2013 has tiptoed close. I can feel it moving underneath me. And I know that I need a change to my life again. I’m not sure of what needs to change, and without knowing what, I have very little clarity on how. I only know that a change is what I need. I have many wells of joy burrowed deep into the soil of my life. Good kids, good health, good hair among them.  But I’m not immersed in those wells. I’m stepping around them and peering into them from the high ground. I’ve been aware of this void for awhile now, and I’ve tried some corrective measures, like yoga, and fewer carbs, and tailgating less. I tried inviting friends who lack the sarcasm and pessimism I cloak myself in, like the slimming black clothes I always wear, into my circle.

None of it worked.

2013 represents my return to the drawing table. I am going to try some things that make me uncomfortable – beyond wearing leggings and using public toilets- to see how I respond. I have to because I drew my lucky number five years ago, and now the ticking of time has put up the number 13. And my mother, who nearly lost it all in that accident, boldly changed her life last year, and everyone is reminded of it when they see the tranquility that now colors her eyes.

I haven’t determined what those things should be yet so until they occur to me, I’ll probably just start with some situps.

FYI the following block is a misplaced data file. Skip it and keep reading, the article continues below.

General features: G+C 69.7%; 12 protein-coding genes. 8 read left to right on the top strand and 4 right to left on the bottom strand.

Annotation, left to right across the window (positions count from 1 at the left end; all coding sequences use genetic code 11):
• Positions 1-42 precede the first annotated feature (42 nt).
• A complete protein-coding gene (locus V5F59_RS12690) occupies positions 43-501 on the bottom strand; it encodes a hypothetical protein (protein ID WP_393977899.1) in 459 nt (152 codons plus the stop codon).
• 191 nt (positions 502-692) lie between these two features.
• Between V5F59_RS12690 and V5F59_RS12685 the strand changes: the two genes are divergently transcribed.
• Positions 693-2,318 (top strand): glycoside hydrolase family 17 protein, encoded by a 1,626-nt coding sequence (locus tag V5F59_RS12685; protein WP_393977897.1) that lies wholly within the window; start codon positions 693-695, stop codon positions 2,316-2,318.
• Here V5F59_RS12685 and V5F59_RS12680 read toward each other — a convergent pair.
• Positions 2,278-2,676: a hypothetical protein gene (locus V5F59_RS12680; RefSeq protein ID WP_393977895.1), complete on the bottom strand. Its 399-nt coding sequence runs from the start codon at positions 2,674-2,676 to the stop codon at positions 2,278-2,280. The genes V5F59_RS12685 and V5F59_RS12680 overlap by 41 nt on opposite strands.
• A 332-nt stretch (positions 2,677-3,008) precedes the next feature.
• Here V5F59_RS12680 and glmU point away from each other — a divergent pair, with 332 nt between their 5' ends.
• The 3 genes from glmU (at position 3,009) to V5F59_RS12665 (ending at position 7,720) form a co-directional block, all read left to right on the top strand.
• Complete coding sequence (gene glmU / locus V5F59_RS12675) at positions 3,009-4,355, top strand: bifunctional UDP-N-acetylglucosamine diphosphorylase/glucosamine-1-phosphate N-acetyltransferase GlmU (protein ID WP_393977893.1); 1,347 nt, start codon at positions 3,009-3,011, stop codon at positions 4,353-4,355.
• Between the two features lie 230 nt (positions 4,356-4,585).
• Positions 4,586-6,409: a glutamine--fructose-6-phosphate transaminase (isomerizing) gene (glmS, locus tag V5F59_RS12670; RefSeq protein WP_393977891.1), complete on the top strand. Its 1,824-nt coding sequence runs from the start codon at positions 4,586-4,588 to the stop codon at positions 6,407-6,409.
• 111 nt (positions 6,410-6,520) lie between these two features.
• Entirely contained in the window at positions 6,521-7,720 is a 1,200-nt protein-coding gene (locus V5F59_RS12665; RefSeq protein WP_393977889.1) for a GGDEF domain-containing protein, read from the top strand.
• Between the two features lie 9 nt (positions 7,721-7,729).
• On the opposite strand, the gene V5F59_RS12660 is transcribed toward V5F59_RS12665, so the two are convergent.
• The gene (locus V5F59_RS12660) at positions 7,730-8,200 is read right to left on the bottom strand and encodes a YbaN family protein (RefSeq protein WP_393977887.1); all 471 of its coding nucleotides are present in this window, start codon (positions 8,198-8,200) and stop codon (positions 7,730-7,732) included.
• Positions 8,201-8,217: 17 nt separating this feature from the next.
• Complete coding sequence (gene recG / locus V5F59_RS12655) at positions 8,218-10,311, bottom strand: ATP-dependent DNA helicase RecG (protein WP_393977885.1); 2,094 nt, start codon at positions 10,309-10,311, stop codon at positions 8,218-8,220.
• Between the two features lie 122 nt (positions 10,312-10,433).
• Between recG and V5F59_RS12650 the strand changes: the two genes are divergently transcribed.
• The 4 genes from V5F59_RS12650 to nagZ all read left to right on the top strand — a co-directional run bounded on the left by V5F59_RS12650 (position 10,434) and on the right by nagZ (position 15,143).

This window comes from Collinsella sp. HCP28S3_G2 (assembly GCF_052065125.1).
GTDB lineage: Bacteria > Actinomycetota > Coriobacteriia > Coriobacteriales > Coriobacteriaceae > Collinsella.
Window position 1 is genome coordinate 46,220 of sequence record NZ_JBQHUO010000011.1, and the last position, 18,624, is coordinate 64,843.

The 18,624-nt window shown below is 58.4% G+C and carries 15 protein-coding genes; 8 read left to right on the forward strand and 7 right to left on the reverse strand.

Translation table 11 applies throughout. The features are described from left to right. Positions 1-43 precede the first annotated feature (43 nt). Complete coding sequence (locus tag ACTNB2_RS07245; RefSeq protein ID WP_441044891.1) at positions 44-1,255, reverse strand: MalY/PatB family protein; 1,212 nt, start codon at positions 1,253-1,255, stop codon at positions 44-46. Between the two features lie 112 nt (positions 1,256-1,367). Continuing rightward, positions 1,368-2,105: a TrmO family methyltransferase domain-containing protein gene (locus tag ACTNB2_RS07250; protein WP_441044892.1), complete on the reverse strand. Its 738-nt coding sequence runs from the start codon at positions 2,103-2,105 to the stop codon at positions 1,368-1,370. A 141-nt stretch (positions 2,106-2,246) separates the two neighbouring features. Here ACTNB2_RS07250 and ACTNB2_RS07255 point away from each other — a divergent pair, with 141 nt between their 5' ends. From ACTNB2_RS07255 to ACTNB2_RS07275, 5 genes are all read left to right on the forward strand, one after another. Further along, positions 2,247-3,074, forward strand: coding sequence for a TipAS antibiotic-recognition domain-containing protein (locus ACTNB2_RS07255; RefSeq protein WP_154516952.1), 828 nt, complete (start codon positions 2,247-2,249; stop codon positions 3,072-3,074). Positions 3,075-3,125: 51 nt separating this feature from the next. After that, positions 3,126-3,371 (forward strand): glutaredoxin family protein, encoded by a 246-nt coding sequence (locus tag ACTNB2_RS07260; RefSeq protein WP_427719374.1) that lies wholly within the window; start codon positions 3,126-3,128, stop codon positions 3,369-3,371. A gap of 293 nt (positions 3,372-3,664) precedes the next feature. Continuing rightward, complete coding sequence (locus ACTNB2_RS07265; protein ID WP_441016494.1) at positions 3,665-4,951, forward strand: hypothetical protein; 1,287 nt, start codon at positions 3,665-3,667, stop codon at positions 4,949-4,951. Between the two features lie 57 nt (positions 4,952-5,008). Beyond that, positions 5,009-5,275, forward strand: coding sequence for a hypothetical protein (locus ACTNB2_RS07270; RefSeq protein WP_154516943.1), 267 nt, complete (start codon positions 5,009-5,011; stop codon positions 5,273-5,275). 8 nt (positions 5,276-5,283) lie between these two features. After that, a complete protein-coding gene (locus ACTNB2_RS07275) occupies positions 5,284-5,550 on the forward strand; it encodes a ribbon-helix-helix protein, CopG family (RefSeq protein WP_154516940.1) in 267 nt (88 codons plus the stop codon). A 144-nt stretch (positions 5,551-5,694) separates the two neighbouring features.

Like 13 of them.

(Brave New Year, folks. Thanks for reading. Thanks for listening. For me, they’re the same thing.)

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18 thoughts on “13

  1. Love the raw honesty of this post, it really touched my heart.
    I wish you all the best for 2013, lots of courage, adventure and bliss.

    13 is and always has been my lucky and favourite number (and I was born on Nov. 13) – so I’m expecting great things myself ;)

  2. Wow. Erin, I can’t wait to see what 2013 brings for you. Boldly proclaiming your intention is incredibly powerful–as is this essay and your creative spirit.

  3. God, this is amazing. I was literally on the edge of my seat reading it from the start. 13 was my mother’s number, as well, so that part hit close to home for me.

  4. My sister was driving her red RX-7 to I can’t remember where and she took a corner too quickly and the car flipped over and over and over. It went down a hill and landed going the wrong way onto a freeway. It was 5:30 in the morning and thank God there weren’t too many cars out. One car did stop to check on her, a guy who’d clearly been drinking because he could barely stand up.